(2) Any other claim, within the later of 4 months after it arises, or the time specified in subsection (a), paragraph (2) [nine months of the decedent's death].
18–A M.R.S. § 3–803.
[¶ 16] The Superior Court judgment was signed on March 22, 2012, and entered on the following day. Thus, on March 23, 2012, it became clear from the entry of a final judgment that the litigation resulted in an award that could be understood to benefit the estates. It is that benefit to the estates that generated Michael's claim in probate for attorney fees from the estates. The personal representative petitioned for instructions regarding Michael's claim for attorney fees roughly three months after entry of the Superior Court judgment, on June 28, 2012, within the four-month limitations period. The Probate Court properly concluded that section 3–803 does not bar Michael's claim.
C. Attorney Fees
[¶ 17] Whether the trial court is authorized to award attorney fees is generally a question of law. See Linscott v. Foy, 1998 ME 206, ¶ 16, 716 A.2d 1017. At common law, the American Rule ordinarily applies to “prohibit [ ] taxing the losing party in litigation with a successful opponent's attorney fees.” Id. (quotation marks omitted). This common law rule will not apply, however, if a statute or a recognized common law exception to the American Rule authorizes the award of fees to the prevailing party. See id. For instance, trial courts possess the limited, sparingly used, inherent authority to sanction parties or attorneys who clearly abuse the litigation process in the extraordinary circumstances where significant bad faith has been demonstrated. Id. ¶ 17.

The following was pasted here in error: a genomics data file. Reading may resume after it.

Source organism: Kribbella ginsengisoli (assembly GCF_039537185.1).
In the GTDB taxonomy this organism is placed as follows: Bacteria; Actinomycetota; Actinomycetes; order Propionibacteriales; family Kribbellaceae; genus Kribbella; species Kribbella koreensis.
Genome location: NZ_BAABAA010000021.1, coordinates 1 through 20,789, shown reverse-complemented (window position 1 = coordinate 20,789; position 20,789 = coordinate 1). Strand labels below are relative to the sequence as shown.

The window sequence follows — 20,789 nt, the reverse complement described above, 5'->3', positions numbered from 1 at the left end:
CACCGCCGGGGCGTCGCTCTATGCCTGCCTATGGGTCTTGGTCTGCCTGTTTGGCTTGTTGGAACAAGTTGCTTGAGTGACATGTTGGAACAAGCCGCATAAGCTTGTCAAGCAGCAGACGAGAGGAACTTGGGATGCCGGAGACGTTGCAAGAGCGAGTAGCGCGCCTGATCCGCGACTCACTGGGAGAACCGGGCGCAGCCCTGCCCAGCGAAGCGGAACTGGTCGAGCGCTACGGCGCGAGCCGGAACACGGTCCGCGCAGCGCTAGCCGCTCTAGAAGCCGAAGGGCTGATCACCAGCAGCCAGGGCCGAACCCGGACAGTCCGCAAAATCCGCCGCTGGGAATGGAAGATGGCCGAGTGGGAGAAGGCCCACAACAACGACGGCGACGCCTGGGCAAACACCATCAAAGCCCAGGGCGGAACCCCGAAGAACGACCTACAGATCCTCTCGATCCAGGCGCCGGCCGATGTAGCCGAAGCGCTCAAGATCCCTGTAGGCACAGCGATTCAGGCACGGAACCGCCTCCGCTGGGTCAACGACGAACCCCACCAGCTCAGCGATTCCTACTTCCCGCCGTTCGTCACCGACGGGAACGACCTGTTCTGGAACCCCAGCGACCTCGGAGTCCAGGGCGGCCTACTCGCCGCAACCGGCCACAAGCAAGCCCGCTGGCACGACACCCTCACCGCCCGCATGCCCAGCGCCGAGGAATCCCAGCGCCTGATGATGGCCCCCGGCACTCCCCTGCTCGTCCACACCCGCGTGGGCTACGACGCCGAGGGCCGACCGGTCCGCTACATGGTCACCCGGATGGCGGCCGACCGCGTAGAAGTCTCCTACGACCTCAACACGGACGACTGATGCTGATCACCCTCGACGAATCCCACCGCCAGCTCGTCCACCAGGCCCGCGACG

[¶ 18] Here, Michael has asserted two types of exceptions to the American Rule on appeal: (1) a statutory exception based on provisions of the Probate Code, see 18–A M.R.S. §§ 1–601, 3–721, and (2) the application of the equitable common fund doctrine, which we have recognized at common law to permit an attorney to recover fees from a fund held in common by the attorney's client and other benefited parties, see York Ins. Grp. of Me. v. Van Hall, 1997 ME 230, ¶¶ 4, 9, 704 A.2d 366 (authorizing the application of the common fund doctrine when an insured incurs attorney fees to recover funds that benefit the subrogated insurer).
1. Probate Code Attorney Fee Provisions